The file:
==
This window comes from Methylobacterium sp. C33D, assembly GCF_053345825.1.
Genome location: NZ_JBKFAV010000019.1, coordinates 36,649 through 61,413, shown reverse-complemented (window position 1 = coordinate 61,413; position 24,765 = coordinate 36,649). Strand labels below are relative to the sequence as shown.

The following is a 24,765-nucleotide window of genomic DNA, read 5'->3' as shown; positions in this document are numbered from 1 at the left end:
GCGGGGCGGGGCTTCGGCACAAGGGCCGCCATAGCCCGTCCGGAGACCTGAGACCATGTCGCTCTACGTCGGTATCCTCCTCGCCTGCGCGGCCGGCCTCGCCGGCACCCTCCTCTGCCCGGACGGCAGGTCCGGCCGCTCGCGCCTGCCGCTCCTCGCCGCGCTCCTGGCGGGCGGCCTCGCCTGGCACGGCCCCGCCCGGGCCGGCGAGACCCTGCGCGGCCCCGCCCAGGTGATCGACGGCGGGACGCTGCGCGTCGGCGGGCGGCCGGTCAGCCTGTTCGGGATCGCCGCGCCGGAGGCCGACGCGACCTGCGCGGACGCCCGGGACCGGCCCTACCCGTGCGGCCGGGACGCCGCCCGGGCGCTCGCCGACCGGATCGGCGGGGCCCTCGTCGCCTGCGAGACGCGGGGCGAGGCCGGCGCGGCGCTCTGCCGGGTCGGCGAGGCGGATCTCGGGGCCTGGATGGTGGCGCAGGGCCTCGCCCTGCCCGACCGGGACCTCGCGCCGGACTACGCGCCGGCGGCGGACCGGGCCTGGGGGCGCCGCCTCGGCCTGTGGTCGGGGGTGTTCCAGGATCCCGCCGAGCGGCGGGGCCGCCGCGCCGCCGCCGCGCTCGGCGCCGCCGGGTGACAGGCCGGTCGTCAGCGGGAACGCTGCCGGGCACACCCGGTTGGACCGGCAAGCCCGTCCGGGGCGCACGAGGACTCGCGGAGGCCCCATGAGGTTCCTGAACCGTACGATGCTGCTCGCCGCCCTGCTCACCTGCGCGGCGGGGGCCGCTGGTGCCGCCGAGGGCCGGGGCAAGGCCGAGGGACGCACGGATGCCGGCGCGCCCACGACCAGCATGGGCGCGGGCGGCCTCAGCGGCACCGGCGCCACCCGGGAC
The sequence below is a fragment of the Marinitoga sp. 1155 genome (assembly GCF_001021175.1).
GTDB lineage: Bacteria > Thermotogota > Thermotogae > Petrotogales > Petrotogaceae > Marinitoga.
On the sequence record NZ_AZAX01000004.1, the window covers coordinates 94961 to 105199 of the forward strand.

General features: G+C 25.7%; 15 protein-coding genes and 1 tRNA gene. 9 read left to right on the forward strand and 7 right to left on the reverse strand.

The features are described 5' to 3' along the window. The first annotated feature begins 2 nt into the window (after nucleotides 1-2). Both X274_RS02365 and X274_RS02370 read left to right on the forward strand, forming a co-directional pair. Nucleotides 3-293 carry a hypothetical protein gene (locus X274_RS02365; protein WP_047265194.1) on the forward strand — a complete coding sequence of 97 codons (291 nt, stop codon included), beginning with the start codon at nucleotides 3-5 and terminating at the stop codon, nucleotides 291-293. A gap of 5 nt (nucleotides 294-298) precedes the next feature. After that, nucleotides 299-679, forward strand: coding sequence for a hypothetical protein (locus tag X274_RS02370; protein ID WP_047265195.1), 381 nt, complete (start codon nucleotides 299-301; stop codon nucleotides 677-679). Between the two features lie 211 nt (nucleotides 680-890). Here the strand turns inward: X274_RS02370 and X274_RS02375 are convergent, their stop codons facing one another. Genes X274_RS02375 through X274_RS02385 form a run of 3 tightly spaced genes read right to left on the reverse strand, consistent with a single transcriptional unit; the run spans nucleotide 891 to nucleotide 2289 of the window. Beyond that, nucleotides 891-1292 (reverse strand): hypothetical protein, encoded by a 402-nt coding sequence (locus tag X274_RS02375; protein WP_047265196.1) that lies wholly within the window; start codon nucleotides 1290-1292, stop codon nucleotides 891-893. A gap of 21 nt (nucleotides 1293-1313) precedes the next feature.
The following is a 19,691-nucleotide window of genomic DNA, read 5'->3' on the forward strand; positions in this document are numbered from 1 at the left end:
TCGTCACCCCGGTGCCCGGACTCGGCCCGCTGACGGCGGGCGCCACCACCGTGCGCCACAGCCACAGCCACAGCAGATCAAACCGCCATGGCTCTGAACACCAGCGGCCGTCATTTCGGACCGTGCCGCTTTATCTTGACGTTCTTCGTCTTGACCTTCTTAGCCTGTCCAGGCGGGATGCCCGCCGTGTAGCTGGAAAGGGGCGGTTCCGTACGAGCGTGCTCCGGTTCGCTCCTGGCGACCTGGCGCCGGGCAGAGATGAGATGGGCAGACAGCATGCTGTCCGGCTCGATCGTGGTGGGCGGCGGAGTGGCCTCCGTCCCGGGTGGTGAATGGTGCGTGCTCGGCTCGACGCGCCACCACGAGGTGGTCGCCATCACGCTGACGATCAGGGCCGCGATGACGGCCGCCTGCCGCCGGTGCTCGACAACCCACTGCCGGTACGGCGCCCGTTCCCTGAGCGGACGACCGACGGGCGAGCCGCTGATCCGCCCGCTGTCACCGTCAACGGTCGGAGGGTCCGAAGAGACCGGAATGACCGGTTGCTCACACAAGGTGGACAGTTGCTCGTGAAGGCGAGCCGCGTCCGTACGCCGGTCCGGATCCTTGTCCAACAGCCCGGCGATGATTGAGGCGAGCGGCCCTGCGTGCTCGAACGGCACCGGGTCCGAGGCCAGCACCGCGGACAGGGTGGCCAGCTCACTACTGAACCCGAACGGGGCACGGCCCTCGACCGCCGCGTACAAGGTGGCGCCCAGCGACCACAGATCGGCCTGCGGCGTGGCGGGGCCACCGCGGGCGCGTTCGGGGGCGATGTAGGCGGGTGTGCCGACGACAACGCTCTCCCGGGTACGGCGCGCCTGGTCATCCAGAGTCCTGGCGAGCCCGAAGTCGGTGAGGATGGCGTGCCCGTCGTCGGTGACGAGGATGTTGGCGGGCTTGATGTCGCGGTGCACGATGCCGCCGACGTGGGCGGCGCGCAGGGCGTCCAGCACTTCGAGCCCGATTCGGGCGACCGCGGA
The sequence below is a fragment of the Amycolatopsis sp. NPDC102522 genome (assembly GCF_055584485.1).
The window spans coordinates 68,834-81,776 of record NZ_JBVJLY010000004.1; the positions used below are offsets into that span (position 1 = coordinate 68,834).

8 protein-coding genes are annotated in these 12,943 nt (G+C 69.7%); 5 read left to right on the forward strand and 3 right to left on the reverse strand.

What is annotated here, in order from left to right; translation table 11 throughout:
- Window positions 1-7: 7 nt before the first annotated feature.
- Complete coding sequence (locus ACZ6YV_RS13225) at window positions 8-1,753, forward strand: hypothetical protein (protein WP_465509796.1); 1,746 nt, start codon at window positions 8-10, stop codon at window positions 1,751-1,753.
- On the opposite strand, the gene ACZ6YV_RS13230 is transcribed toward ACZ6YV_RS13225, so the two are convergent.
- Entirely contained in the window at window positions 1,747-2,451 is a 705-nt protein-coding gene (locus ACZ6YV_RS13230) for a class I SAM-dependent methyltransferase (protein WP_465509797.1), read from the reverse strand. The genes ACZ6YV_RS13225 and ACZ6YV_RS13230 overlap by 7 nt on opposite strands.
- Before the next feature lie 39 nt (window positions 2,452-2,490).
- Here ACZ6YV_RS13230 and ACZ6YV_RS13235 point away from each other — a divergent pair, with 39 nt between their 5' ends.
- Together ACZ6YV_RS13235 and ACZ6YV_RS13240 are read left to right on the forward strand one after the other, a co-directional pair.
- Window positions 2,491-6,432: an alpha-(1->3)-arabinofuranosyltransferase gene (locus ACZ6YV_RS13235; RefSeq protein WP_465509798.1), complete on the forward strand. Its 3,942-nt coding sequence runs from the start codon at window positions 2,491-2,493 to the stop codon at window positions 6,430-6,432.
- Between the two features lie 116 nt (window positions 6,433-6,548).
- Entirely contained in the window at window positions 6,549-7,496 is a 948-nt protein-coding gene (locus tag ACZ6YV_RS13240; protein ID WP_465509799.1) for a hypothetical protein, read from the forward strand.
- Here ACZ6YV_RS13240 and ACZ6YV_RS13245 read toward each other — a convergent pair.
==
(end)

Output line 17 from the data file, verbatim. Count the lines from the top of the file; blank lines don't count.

- Complete coding sequence (locus ACZ6YV_RS13225) at window positions 8-1,753, forward strand: hypothetical protein (protein WP_465509796.1); 1,746 nt, start codon at window positions 8-10, stop codon at window positions 1,751-1,753.